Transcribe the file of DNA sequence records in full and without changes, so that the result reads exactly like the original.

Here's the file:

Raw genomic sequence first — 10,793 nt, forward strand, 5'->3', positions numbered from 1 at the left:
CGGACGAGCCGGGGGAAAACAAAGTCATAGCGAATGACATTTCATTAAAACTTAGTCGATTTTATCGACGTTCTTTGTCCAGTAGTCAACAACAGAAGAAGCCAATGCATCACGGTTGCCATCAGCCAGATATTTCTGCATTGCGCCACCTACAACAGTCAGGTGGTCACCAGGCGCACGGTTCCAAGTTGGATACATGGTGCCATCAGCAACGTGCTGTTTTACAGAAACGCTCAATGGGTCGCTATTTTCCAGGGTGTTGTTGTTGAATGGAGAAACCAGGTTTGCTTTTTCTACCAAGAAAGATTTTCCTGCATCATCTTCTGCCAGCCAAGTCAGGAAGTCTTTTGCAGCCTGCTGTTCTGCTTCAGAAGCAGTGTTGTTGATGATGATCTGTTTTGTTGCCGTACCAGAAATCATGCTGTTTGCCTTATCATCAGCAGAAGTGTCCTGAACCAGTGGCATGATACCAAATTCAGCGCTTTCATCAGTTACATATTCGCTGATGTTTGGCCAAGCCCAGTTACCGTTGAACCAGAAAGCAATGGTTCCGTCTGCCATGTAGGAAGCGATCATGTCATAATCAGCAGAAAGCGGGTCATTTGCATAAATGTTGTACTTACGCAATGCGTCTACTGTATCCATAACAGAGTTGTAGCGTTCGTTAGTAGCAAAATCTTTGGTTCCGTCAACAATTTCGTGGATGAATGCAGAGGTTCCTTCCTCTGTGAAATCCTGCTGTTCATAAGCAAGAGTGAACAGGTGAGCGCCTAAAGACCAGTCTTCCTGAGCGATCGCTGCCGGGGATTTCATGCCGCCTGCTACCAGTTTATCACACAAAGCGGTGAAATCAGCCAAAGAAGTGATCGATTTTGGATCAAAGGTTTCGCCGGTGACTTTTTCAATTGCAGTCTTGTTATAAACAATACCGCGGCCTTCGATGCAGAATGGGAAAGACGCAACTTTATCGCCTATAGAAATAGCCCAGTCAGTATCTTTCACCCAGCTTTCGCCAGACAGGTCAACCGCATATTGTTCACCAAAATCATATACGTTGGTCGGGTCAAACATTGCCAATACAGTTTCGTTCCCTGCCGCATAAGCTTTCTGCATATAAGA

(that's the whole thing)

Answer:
Raw genomic sequence first — 10,793 nt, forward strand, 5'->3', positions numbered from 1 at the left:
CGGACGAGCCGGGGGAAAACAAAGTCATAGCGAATGACATTTCATTAAAACTTAGTCGATTTTATCGACGTTCTTTGTCCAGTAGTCAACAACAGAAGAAGCCAATGCATCACGGTTGCCATCAGCCAGATATTTCTGCATTGCGCCACCTACAACAGTCAGGTGGTCACCAGGCGCACGGTTCCAAGTTGGATACATGGTGCCATCAGCAACGTGCTGTTTTACAGAAACGCTCAATGGGTCGCTATTTTCCAGGGTGTTGTTGTTGAATGGAGAAACCAGGTTTGCTTTTTCTACCAAGAAAGATTTTCCTGCATCATCTTCTGCCAGCCAAGTCAGGAAGTCTTTTGCAGCCTGCTGTTCTGCTTCAGAAGCAGTGTTGTTGATGATGATCTGTTTTGTTGCCGTACCAGAAATCATGCTGTTTGCCTTATCATCAGCAGAAGTGTCCTGAACCAGTGGCATGATACCAAATTCAGCGCTTTCATCAGTTACATATTCGCTGATGTTTGGCCAAGCCCAGTTACCGTTGAACCAGAAAGCAATGGTTCCGTCTGCCATGTAGGAAGCGATCATGTCATAATCAGCAGAAAGCGGGTCATTTGCATAAATGTTGTACTTACGCAATGCGTCTACTGTATCCATAACAGAGTTGTAGCGTTCGTTAGTAGCAAAATCTTTGGTTCCGTCAACAATTTCGTGGATGAATGCAGAGGTTCCTTCCTCTGTGAAATCCTGCTGTTCATAAGCAAGAGTGAACAGGTGAGCGCCTAAAGACCAGTCTTCCTGAGCGATCGCTGCCGGGGATTTCATGCCGCCTGCTACCAGTTTATCACACAAAGCGGTGAAATCAGCCAAAGAAGTGATCGATTTTGGATCAAAGGTTTCGCCGGTGACTTTTTCAATTGCAGTCTTGTTATAAACAATACCGCGGCCTTCGATGCAGAATGGGAAAGACGCAACTTTATCGCCTATAGAAATAGCCCAGTCAGTATCTTTCACCCAGCTTTCGCCAGACAGGTCAACCGCATATTGTTCACCAAAATCATATACGTTGGTCGGGTCAAACATTGCCAATACAGTTTCGTTCCCTGCCGCATAAGCTTTCTGCATATAAGA